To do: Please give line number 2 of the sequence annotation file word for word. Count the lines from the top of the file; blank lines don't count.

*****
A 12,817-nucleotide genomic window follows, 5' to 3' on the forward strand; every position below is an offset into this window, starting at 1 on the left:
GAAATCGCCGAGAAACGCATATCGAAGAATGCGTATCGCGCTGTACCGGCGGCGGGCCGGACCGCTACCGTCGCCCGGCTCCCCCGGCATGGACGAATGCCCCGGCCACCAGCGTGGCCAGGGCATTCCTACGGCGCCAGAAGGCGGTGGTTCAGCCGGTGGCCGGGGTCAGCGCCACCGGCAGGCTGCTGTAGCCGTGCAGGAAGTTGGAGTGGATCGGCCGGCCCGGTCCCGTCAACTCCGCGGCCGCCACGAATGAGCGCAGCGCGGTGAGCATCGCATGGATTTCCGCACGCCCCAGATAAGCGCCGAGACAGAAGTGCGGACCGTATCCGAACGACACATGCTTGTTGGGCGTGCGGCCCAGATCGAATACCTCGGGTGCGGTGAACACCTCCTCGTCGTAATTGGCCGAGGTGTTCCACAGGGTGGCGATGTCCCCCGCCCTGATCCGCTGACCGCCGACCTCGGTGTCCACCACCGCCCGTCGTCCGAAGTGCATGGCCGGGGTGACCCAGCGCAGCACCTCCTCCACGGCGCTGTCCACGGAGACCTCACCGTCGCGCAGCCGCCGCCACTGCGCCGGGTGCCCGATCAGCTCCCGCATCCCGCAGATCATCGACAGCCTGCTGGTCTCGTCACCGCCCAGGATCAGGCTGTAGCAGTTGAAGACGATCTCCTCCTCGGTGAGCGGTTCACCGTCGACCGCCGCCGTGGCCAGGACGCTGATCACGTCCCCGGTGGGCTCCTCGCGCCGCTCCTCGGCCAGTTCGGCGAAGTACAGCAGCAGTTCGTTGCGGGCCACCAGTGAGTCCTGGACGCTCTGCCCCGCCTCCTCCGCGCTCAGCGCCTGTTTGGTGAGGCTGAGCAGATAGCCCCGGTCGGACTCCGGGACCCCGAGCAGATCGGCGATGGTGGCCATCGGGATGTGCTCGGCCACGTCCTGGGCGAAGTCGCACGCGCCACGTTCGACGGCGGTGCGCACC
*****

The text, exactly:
GAAATCGCCGAGAAACGCATATCGAAGAATGCGTATCGCGCTGTACCGGCGGCGGGCCGGACCGCTACCGTCGCCCGGCTCCCCCGGCATGGACGAATGCCCCGGCCACCAGCGTGGCCAGGGCATTCCTACGGCGCCAGAAGGCGGTGGTTCAGCCGGTGGCCGGGGTCAGCGCCACCGGCAGGCTGCTGTAGCCGTGCAGGAAGTTGGAGTGGATCGGCCGGCCCGGTCCCGTCAACTCCGCGGCCGCCACGAATGAGCGCAGCGCGGTGAGCATCGCATGGATTTCCGCACGCCCCAGATAAGCGCCGAGACAGAAGTGCGGACCGTATCCGAACGACACATGCTTGTTGGGCGTGCGGCCCAGATCGAATACCTCGGGTGCGGTGAACACCTCCTCGTCGTAATTGGCCGAGGTGTTCCACAGGGTGGCGATGTCCCCCGCCCTGATCCGCTGACCGCCGACCTCGGTGTCCACCACCGCCCGTCGTCCGAAGTGCATGGCCGGGGTGACCCAGCGCAGCACCTCCTCCACGGCGCTGTCCACGGAGACCTCACCGTCGCGCAGCCGCCGCCACTGCGCCGGGTGCCCGATCAGCTCCCGCATCCCGCAGATCATCGACAGCCTGCTGGTCTCGTCACCGCCCAGGATCAGGCTGTAGCAGTTGAAGACGATCTCCTCCTCGGTGAGCGGTTCACCGTCGACCGCCGCCGTGGCCAGGACGCTGATCACGTCCCCGGTGGGCTCCTCGCGCCGCTCCTCGGCCAGTTCGGCGAAGTACAGCAGCAGTTCGTTGCGGGCCACCAGTGAGTCCTGGACGCTCTGCCCCGCCTCCTCCGCGCTCAGCGCCTGTTTGGTGAGGCTGAGCAGATAGCCCCGGTCGGACTCCGGGACCCCGAGCAGATCGGCGATGGTGGCCATCGGGATGTGCTCGGCCACGTCCTGGGCGAAGTCGCACGCGCCACGTTCGACGGCGGTGCGCACC